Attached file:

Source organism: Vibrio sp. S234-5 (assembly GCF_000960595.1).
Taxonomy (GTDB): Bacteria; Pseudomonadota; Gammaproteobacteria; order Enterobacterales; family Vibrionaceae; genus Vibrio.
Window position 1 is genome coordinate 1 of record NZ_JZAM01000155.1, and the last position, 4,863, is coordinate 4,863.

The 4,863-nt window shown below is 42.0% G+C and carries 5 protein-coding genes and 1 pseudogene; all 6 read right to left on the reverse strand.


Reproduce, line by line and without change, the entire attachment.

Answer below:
Source organism: Vibrio sp. S234-5 (assembly GCF_000960595.1).
Taxonomy (GTDB): Bacteria; Pseudomonadota; Gammaproteobacteria; order Enterobacterales; family Vibrionaceae; genus Vibrio.
Window position 1 is genome coordinate 1 of record NZ_JZAM01000155.1, and the last position, 4,863, is coordinate 4,863.

The 4,863-nt window shown below is 42.0% G+C and carries 5 protein-coding genes and 1 pseudogene; all 6 read right to left on the reverse strand.